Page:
Bipartisan Senators challenge Facebook's Libra crypocurrency

Pictured Above: Senator Sherrod Brown (D-IO) questioning Facebook's Libra project head. 

Senate Banking Committee Hearing

Yesterday, the head of Facebook’s digital currency project, David Marcus, was grilled by the Senate Banking Committee about the juggernaut’s 2020 release of its new cryptocurrency, Libra. ⁣

Yeah… Facebook is betting that the public outcry over their past security failures will be short-lived enough for them to create a product that is the ultimate test of security and trust.⁣

What they’re saying: David Marcus told the Committee that Facebook will have no special privilege of data among the 100 invested entities, and “For the purposes of data and privacy protections, the Swiss Federal Data Protection and Information Commissioner (FDPIC) will be the Libra Association’s privacy regulator.” ⁣

Sen. Sherrod Brown (D-OH) cautioned that “Facebook has demonstrated through scandal after scandal that it doesn't deserve our trust.” Then, he told the Libra project head to put his money where his coins are, urging the Facebook head to trust his own project enough to pledge to receive his salary in Libra. David Marcus said he would. ⁣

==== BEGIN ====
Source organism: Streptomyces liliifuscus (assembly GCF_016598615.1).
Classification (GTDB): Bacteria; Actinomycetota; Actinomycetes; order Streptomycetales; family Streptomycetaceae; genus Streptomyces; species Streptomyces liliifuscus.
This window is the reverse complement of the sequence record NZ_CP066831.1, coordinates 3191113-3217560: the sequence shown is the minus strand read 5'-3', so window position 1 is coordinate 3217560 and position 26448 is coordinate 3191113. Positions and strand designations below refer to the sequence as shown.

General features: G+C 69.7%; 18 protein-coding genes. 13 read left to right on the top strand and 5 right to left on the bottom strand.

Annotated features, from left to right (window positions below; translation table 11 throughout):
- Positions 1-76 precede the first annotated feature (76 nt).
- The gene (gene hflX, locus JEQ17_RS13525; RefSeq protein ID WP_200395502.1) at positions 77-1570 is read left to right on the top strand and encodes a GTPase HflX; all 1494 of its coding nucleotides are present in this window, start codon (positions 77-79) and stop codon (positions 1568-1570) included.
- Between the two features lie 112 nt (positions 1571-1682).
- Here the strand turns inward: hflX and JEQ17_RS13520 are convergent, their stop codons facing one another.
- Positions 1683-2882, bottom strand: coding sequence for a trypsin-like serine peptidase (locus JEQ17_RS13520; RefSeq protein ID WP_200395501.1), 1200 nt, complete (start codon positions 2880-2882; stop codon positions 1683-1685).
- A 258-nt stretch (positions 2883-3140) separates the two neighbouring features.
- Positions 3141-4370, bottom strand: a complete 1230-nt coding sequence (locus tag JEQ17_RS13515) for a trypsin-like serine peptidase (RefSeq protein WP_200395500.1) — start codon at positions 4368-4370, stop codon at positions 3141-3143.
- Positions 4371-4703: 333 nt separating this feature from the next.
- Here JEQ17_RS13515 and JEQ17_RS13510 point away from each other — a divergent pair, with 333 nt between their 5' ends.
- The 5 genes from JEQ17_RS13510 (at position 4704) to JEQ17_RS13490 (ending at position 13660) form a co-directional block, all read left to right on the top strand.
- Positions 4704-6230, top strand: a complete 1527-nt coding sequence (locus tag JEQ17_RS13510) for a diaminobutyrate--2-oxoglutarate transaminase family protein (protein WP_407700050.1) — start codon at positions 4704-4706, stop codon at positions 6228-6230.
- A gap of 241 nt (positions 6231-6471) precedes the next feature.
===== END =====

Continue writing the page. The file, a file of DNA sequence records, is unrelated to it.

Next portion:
Sen. Pat Toomey (R-PA) sounded more optimistic. “It’s clear [Libra] could help us lower payment transaction costs, facilitate access to capital. They provide pseudonymity. They provide levels of security that other forms of currency have not.” Sen. Toomey offered that this “interesting iteration” of cryptocurrency could solve all these problems and “provide a diminished volatility by backing it with a basket of currencies.” ⁣

Referenced in the video: U.S. Treasury Secretary Steven Mnuchin and Federal Reserve Chairman Jerome Powell both expressed “serious concerns” about money laundering, financial stability and regulation of Libra. ⁣

Side note: Libra should not be as volatile as other cryptos (cough, cough: Bitcoin), while being less of an investment and more of a transactional currency. ⁣

Big Picture: Libra may have an uphill battle with US regulators and Facebook’s public perception, but if Bitcoin was any indicator, people will still be anxious to invest. With robust and thoughtful regulation, these FinTech innovations could be transformative for the American public.